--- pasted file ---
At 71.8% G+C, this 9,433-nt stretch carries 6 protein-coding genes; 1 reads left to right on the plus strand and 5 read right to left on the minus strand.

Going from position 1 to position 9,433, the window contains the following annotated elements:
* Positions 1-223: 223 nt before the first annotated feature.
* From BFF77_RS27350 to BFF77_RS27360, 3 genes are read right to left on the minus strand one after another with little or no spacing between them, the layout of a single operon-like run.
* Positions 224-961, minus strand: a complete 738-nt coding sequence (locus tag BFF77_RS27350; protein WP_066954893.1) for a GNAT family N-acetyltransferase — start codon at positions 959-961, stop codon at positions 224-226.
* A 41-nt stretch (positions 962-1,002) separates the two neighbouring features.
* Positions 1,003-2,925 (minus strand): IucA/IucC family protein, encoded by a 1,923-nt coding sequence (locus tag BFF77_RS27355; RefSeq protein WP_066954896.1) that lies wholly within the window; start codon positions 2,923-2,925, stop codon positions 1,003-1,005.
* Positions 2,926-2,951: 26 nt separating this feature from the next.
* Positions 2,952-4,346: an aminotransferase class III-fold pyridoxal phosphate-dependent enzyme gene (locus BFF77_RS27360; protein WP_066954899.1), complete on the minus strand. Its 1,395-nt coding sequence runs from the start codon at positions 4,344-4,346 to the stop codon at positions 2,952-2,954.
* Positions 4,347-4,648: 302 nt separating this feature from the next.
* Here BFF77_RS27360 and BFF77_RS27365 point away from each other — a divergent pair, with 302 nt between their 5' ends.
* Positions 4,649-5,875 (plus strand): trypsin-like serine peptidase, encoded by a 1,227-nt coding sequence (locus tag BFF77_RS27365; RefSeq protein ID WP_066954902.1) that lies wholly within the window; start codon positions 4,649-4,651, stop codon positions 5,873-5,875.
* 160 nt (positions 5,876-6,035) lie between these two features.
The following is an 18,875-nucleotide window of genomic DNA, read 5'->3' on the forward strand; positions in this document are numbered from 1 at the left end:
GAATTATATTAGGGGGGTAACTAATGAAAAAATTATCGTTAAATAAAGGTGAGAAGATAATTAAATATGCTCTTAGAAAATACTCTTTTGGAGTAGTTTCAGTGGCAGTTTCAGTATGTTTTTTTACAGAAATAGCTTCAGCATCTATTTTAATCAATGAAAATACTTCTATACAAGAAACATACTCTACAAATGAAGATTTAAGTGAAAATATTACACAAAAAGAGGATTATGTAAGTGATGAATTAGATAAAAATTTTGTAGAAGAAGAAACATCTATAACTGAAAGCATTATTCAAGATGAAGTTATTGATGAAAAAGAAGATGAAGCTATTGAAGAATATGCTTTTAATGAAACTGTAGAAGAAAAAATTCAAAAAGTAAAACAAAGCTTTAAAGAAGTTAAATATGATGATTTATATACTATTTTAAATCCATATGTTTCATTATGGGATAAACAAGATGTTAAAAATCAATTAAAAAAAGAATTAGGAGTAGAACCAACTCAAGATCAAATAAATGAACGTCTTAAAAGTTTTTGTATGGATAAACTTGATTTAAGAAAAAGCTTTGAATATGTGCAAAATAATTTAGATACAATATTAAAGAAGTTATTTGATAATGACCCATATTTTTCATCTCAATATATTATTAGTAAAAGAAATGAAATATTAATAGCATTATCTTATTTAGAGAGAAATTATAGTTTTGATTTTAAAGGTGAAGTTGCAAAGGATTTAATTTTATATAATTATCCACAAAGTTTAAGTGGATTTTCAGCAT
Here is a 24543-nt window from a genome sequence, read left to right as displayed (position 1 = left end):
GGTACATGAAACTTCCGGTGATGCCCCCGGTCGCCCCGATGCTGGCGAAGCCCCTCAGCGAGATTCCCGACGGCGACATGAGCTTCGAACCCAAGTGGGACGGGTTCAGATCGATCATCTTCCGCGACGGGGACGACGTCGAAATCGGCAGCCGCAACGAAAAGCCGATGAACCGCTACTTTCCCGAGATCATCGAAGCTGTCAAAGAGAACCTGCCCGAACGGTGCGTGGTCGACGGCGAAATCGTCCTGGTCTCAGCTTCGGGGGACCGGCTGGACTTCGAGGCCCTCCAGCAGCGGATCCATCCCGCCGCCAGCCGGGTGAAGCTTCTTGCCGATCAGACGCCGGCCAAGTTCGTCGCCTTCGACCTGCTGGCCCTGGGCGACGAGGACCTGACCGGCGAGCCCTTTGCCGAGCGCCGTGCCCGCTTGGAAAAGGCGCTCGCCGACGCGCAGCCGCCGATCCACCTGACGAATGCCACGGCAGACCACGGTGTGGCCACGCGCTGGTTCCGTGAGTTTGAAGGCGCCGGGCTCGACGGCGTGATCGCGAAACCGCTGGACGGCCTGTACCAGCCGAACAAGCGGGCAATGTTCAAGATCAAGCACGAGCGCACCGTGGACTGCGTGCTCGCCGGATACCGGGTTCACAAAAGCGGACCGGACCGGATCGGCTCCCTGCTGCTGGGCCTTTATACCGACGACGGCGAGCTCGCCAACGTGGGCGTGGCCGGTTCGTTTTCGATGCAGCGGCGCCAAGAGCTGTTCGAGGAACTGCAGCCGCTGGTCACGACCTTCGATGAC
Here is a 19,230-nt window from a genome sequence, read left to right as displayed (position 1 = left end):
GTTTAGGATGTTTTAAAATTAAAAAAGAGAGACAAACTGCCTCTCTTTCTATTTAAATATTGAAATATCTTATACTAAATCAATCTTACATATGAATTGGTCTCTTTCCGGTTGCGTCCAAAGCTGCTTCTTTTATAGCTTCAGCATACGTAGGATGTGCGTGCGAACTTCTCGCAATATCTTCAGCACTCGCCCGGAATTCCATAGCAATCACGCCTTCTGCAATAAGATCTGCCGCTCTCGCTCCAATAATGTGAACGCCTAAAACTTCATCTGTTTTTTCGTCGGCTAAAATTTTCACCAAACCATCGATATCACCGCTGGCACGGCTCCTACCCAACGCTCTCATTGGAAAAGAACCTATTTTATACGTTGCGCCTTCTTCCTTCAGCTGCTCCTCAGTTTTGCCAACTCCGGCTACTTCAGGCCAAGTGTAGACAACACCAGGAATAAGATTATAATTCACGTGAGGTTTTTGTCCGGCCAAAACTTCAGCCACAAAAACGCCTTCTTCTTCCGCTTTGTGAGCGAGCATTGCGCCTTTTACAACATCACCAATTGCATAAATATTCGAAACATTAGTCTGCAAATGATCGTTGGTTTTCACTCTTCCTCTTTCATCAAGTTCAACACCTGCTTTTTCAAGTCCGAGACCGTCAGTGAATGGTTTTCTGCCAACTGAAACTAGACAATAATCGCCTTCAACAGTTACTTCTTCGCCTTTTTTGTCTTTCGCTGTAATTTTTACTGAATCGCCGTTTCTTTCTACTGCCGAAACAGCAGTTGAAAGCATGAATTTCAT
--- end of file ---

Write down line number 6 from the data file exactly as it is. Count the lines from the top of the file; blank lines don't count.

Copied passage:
* A 41-nt stretch (positions 962-1,002) separates the two neighbouring features.